QUOTE: “Returning a code other than 404 or 410 for a non-existent page (or redirecting users to another page, such as the homepage, instead of returning a 404) can be problematic. Firstly, it tells search engines that there’s a real page at that URL. As a result, that URL may be crawled and its content indexed. Because of the time Googlebot spends on non-existent pages, your unique URLs may not be discovered as quickly or visited as frequently and your site’s crawl coverage may be impacted (also, you probably don’t want your site to rank well for the search query” GOOGLE

Google states, “News articles, Wikipedia articles, blog posts, magazine articles, forum discussions, and ratings from independent organizations can all be sources of reputation information” but they also state specifically boasts about a lot of internet traffic, for example, should not influence the quality rating of a web page. What should influence the reputation of a page is WHO has shared it on social media etc. rather than just raw numbers of shares. CONSIDER CREATING A PAGE with nofollow links to good reviews on other websites as proof of excellence.
Ask for a technical and search audit for your site to learn what they think needs to be done, why, and what the expected outcome should be. You'll probably have to pay for this. You will probably have to give them read-only access to your site on Search Console. (At this stage, don't grant them write access.) Your prospective SEO should be able to give you realistic estimates of improvement, and an estimate of the work involved. If they guarantee you that their changes will give you first place in search results, find someone else.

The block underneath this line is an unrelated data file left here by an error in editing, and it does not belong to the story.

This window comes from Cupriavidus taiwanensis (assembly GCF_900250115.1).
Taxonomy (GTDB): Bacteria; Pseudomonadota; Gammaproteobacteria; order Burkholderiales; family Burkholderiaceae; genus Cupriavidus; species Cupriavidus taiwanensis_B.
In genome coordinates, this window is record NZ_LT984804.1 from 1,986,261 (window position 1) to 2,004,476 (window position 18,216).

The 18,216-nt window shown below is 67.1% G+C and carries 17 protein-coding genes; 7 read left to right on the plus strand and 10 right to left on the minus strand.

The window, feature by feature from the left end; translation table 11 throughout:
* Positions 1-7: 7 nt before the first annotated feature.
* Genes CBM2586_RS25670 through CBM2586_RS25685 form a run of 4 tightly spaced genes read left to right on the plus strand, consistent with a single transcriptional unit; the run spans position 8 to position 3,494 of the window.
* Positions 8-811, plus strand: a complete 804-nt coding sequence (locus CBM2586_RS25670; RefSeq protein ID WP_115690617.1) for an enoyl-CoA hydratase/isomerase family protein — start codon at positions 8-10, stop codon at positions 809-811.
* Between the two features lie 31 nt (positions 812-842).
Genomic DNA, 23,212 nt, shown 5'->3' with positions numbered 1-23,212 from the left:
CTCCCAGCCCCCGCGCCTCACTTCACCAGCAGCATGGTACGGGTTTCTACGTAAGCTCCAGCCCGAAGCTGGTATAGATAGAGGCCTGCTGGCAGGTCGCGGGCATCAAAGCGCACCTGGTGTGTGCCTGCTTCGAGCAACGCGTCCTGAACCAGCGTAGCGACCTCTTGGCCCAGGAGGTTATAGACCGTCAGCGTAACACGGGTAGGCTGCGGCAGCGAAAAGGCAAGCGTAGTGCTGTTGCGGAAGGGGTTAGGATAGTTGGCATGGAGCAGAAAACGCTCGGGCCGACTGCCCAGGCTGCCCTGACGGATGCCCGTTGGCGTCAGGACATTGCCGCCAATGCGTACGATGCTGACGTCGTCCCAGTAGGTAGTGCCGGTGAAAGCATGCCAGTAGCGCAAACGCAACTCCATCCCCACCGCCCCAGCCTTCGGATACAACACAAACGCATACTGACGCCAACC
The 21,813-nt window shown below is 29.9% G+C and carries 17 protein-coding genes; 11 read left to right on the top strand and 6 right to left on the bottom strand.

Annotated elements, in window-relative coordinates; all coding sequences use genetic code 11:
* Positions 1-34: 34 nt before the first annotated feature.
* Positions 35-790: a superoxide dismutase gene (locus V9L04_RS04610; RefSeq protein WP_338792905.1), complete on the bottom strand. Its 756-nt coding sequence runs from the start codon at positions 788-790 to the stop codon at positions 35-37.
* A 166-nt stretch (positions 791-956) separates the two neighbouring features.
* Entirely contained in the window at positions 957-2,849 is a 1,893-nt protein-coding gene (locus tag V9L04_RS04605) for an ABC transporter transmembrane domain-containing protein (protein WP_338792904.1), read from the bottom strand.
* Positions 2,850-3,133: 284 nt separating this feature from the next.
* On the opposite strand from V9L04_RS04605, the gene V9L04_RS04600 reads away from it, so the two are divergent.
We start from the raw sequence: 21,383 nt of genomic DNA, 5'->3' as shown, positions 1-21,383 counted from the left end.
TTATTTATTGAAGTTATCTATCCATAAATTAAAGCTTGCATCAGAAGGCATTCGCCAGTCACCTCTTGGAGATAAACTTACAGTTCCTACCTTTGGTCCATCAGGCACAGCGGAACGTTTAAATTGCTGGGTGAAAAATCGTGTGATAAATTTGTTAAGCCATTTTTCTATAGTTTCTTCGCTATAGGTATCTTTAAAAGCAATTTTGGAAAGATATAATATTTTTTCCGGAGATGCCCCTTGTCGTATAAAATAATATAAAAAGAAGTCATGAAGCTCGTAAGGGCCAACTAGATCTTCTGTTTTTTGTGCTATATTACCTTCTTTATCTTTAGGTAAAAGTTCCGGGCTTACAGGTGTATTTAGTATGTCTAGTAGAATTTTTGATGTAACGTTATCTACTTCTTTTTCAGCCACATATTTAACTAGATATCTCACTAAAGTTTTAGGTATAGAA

Think, that one day, your website will have to pass a manual review by ‘Google’ – the better rankings you get, or the more traffic you get, the more likely you are to be reviewed. Know that Google, at least classes even useful sites as spammy, according to leaked documents. If you want a site to rank high in Google – it better ‘do’ something other than exist only link to another site because of a paid commission. Know that to succeed, your website needs to be USEFUL, to a visitor that Google will send you – and a useful website is not just a website, with a sole commercial intent, of sending a visitor from Google to another site – or a ‘thin affiliate’ as Google CLASSIFIES it.
An SEO audit should not be rushed. It simply takes time to uncover root causes of the issues affecting your online health. Depending on the size of your site, a proper audit can take anywhere from 2-6 weeks to complete. Due diligence is required when making major changes to any website, and an SEO specialist must conduct a thorough investigation to make accurate, impactful recommendations.